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You’re Nuts: Who has come out of nowhere and exceeded expectations most for Ohio State thus far?

Which under-the-radar guys have had the best performances for the Buckeyes through three games.

NCAA Football: Toledo at Ohio State Joseph Maiorana-USA TODAY Sports

Everybody knows that one of the best parts of being a sports fan is debating and dissecting the most (and least) important questions in the sporting world with your friends. So, we’re bringing that to the pages of LGHL with our favorite head-to-head column: You’re Nuts.

In You’re Nuts, two LGHL staff members will take differing sides of one question and argue their opinions passionately. Then, in the end, it’s up to you to determine who’s right and who’s nuts.

This week’s topic: Who has come out of nowhere and exceeded expectations most for Ohio State thus far?

Josh’s Take

Coming into the 2022 football season, Ohio State fans knew a couple of things: Jim Knowles’ defense was going to look different, C.J. Stroud would be fine without Chris Olave and Garrett Wilson, and Ryan Day looks more intimidating with a beard. We were also reasonably confident in the talent at running back, the depth at wide receiver, and the fact that experience would only benefit OSU’s defensive front seven.

But we also had questions. Will the offensive line block better? Is a different defense a better defense? And which of the “other guys” will step up? The others being under-the-radar players who had yet to make a huge impact in Columbus.

I think Gene and I could bring up any number of players here, and make a solid case that this guy or that guy has been a breakout star. Star might be stretch, but a number of players have exceeded expectations for the Buckeyes through three games. And for a team that was top-heavy with star power last year, it has been great to see others elevate their games. Ohio State will need more of them to do so as the team begins Big Ten play.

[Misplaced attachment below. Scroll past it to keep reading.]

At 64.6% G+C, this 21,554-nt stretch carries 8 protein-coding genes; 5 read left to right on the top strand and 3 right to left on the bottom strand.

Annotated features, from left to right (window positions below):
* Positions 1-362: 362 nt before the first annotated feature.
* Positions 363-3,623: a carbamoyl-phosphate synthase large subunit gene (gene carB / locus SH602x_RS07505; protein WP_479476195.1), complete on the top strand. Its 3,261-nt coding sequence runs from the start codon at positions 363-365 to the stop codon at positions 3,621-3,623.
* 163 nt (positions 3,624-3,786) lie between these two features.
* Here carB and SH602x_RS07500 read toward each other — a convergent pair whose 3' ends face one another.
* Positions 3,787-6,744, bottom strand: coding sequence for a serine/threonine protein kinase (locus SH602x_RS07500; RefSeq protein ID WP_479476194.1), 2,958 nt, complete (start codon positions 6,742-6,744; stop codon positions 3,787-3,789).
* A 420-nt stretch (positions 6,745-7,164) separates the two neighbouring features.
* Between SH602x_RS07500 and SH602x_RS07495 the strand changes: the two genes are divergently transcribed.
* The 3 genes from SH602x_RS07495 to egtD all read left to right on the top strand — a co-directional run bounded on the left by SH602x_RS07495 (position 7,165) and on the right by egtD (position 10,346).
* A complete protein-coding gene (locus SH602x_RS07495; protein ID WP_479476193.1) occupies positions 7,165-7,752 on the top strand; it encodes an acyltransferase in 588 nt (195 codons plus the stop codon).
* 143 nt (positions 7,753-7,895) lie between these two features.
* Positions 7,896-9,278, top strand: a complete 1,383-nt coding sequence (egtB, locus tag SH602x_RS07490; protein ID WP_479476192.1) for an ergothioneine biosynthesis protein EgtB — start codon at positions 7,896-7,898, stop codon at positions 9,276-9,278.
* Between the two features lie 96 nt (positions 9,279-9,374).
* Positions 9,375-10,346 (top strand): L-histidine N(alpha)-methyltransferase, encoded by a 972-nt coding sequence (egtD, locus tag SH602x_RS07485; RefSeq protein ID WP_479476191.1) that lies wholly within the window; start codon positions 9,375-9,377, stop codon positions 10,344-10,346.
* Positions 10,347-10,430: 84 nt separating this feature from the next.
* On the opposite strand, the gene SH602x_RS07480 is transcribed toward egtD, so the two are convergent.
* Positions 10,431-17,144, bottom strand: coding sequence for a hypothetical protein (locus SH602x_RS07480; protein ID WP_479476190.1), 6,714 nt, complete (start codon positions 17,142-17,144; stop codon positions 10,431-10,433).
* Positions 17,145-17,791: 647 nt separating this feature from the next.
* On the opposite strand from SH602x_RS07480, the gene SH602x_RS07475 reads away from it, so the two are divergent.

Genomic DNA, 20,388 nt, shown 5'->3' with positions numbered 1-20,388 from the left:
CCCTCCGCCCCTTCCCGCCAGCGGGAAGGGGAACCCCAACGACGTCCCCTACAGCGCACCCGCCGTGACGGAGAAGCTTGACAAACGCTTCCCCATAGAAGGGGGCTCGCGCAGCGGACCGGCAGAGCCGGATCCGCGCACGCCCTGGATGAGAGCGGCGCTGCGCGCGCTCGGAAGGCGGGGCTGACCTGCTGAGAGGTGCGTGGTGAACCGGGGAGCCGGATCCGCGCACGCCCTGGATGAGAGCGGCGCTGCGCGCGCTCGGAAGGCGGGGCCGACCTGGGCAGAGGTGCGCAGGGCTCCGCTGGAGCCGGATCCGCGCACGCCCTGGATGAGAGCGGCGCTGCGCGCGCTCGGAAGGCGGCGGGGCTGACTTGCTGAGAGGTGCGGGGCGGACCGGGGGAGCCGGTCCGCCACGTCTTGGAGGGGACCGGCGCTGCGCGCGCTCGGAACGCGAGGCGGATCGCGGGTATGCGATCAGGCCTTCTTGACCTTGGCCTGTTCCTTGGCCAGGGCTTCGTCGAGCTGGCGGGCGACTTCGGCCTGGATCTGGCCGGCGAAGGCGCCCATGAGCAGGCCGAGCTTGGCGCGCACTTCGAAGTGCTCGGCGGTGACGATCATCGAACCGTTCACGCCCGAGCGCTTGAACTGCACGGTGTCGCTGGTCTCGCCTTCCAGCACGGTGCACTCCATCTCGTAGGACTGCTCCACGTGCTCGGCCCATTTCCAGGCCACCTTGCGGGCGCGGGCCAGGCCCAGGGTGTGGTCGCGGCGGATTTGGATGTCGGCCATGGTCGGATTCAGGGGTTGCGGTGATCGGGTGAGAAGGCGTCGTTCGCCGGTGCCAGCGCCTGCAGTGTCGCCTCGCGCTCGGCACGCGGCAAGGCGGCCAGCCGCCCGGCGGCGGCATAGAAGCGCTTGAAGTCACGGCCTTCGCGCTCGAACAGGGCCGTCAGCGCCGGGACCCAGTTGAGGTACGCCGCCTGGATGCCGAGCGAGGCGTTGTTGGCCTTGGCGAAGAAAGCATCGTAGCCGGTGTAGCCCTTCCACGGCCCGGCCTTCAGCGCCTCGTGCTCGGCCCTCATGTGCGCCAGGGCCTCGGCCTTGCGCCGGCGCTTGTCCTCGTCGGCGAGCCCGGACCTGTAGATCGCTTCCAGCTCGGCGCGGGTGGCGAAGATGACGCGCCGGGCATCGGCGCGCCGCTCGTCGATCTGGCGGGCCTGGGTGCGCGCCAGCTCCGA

Since I still want to see a few more sacks, turnovers, and/or big plays from the defense, my thoughts regarding an under-the-radar player shifted to the offensive side of the ball. I really wanted to go with the O-line, because I think they have been great, but it is hard to sit here and explain just how well I think Paris Johnson Jr. has played. It is more about the eye test with him. Miyan Williams was a thought, but my podcast co-host has already drilled it into me just how important Chop was last year — and will continue to be in 2022. It took me a second, but I finally figured out my under-the-radar breakout. And honestly, we all should have seen it coming. Cade Stover, come on down!

Stover was an unselfish role player in 2021, earning the respect of coaches and teammates. The guy was clearly a linebacker in a tight end’s body, but he played the role he was asked to play. He took a distant back seat to Jeremy Ruckert – which in the OSU offense, means he was many rows back – and finished the season with a measly five reception for 76 yards. Then, when called upon in the Rose Bowl, he flipped back to the other side of the ball and gave an admirable performance as a LB. I thought it may have even earned him playing time at that position moving forward, but instead Stover stuck at TE — essentially by default.